For the foregoing reasons, we affirm.
1. Hillaire also conditionally pled guilty to conspiracy to possess and use counterfeit devices in violation of 18 U.S.C. § 1029(a)(1) and (a)(3).
2. At the suppression hearing, Ramdihall submitted an affidavit stating that the individual whose name actually was on the rental agreement -- Nadege Butler -- had given her brother permission to use the car, and that with permission from both Butler and her brother, Ramdihall drove it to Maine. The District Court gave “very little credence” to this explanation, in light of what the District Court found was the inconsistent story Hillaire provided during the stop.
3. By that time, there were three officers at the scene. That was also the time when Eaton called a detective and made the internal decision not to let the defendants leave until the detective arrived, though, as the District Court correctly noted, Eaton's subjective, internal decision not to let the defendants leave until the detective arrived is not determinative, as the critical question is whether the individual being questioned would reasonably feel free to end the encounter. Florida v. Bostick, 501 U.S. 429, 434 (1991).
4. Ramdihall also argues that the officers did not have reasonable and articulable suspicion at 1:55 a.m. -- the time that the District Court found the seizure occurred -- because Brosnihan and the other officers had not actually observed Ramdihall or his associates do anything unlawful. But, our case law does not require that an officer observe actual unlawful activity in order to effect a seizure. He need only have reasonable suspicion that criminal activity may be afoot. Thus, “we have upheld Terry stops where the combination of 'innocuous' facts culminates in reasonable suspicion.” United States v. Wright, 582 F.3d 199, 212 (1st Cir. 2009). Indeed, in Terry itself, the detention was occasioned by an officer's observation of “unusual,” not unlawful, conduct. 392 U.S. at 30. Thus, insofar as the seizure did occur at 1:55 a.m., Ramdihall's challenge fails.
5. See United States v. Miller, 589 F.2d 1117, 1127 (1st Cir. 1978) (“Appellant could not lawfully operate his vehicle without [his license and registration]. He was not free to go.”); see also United States v. Weaver, 282 F.3d 302, 311 (4th Cir. 2002) (retention of a driver's license during a traffic stop may create a seizure); United States v. Chan-Jimenez, 125 F.3d 1324, 1326 (9th Cir. 1997) (same); United States v. Elliott, 107 F.3d 810, 814 (10th Cir. 1997) (same); United States v. Thompson, 712 F.2d 1356, 1359 (11th Cir. 1983) (same).
6. Ramdihall seems to make the additional argument that he and Hillaire were targeted because they were black men. But, Ramdihall makes this argument for the first time on appeal, and so must show plain error. And he makes no developed argument in this regard.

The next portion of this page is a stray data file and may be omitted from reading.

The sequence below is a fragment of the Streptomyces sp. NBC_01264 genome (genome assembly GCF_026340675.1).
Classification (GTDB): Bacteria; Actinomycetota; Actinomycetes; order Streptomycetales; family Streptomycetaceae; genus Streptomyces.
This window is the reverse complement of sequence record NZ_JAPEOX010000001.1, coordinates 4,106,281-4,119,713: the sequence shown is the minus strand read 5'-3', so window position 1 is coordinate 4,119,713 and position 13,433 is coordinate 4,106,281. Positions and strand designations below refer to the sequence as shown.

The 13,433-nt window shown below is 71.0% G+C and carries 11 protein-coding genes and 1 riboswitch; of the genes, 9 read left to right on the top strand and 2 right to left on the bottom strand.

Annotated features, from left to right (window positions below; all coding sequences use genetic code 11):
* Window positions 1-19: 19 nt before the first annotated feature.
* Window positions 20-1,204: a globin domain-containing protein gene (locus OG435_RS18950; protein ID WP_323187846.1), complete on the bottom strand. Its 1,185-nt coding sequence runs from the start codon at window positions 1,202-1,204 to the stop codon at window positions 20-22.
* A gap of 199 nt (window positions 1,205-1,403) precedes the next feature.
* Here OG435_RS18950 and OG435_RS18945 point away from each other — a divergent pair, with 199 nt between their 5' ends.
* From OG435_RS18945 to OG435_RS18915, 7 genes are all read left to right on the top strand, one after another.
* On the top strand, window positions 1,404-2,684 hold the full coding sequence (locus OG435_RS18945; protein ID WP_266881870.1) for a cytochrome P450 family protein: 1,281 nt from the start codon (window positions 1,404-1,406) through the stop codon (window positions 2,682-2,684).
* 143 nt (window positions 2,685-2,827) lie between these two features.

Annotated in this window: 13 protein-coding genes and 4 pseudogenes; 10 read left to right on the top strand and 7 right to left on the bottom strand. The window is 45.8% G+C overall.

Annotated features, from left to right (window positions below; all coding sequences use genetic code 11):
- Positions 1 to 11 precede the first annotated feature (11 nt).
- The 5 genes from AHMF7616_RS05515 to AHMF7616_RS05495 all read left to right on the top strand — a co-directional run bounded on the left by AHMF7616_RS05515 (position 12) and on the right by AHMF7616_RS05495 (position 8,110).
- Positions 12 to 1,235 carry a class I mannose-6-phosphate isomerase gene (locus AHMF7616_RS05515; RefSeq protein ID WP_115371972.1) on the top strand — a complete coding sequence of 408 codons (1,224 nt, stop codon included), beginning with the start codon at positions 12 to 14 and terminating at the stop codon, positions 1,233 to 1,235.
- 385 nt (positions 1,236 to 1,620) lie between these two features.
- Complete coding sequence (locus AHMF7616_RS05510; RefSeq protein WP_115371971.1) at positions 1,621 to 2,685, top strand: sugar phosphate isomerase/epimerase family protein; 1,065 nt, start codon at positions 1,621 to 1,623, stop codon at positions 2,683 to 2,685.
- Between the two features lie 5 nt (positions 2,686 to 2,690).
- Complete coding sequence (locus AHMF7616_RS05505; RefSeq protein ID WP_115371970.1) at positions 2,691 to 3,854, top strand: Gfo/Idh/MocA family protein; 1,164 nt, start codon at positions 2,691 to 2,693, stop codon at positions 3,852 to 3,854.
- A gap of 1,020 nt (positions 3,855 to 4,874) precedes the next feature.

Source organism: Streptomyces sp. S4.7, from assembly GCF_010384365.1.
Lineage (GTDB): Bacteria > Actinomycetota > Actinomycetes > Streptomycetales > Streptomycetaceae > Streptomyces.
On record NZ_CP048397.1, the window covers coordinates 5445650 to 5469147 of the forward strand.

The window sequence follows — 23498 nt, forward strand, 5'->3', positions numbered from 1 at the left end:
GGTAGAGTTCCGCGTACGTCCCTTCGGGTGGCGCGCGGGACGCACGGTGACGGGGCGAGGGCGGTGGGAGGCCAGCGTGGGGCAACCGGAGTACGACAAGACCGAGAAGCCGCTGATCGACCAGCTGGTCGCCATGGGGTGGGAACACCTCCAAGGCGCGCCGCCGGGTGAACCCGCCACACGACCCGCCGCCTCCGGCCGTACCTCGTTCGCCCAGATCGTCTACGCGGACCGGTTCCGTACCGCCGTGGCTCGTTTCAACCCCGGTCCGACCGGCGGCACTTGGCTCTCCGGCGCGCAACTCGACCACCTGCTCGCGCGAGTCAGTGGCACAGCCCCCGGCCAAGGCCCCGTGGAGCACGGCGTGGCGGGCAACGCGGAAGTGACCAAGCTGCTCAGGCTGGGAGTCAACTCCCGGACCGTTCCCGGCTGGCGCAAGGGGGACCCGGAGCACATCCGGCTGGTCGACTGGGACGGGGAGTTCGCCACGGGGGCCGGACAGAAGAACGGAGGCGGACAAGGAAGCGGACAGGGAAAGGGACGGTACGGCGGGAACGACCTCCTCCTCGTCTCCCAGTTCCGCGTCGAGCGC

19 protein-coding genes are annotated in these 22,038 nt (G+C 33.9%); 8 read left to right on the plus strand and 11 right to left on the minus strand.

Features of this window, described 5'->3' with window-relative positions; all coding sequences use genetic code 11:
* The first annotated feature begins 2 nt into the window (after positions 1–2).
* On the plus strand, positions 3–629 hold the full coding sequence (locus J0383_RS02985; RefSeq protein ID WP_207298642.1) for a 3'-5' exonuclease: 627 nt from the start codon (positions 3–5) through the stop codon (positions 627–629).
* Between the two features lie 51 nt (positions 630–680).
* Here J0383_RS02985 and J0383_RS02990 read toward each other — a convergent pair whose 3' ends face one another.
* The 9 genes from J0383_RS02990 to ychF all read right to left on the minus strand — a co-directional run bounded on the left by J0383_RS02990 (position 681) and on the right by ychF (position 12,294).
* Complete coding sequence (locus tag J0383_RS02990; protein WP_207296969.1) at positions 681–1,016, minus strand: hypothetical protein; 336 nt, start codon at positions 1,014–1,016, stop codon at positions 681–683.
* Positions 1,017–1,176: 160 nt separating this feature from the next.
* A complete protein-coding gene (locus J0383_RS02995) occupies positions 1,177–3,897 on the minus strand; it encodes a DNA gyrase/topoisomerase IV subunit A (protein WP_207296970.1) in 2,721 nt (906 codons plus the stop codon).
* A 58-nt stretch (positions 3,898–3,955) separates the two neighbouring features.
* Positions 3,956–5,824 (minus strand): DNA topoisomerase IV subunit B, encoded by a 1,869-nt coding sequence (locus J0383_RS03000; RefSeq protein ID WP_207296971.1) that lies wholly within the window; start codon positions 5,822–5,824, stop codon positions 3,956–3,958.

7. In presenting his challenge to the District Court's ruling, Ramdihall makes much of the fact that Martin testified at the suppression hearing that he prolonged the stop to call for the K-9 unit based on a “hunch,” given that a hunch alone does not create reasonable suspicion. See Navarette, 134 S. Ct. at 1687. But the District Court did not rely on Martin's testimony characterizing his suspicion as a “hunch” in finding that reasonable suspicion did exist. Rather, as we have explained, the District Court found that there was an objective basis to form reasonable suspicion based on the enumerated circumstances described above.
8. Ramdihall appears to challenge Martin's credibility in one further respect. He points to Martin's testimony that, prior to the dog sniff, Martin told Milburn where in the car Martin had seen the plastic baggie, and suggests that this aspect of Martin's testimony contradicts Milburn's testimony that Milburn tried “not to pay attention” to what Martin told him prior to the dog sniff so that it would not “look like I'm trying to make my dog alert to anything that's not there.” But, the record shows that Milburn neither solicited the information about the plastic baggie from Martin, nor asked any follow-up questions. Thus, we see no inconsistency with Milburn's testimony that he tries “not to pay attention” to such information arising from the fact that Martin, unprompted, told Milburn where Martin had seen the baggie. To the extent that Ramdihall means to contest the reliability of the dog sniff, moreover, Ramdihall's counsel waived this argument below by specifically telling the District Court that he was not contesting the reliability of the dog sniff. See United States v. Sánchez-Berríos, 424 F.3d 65, 74 (1st Cir. 2005) (noting that “[a] party waives a right when he intentionally relinquishes or abandons it”).
BARRON, Circuit Judge.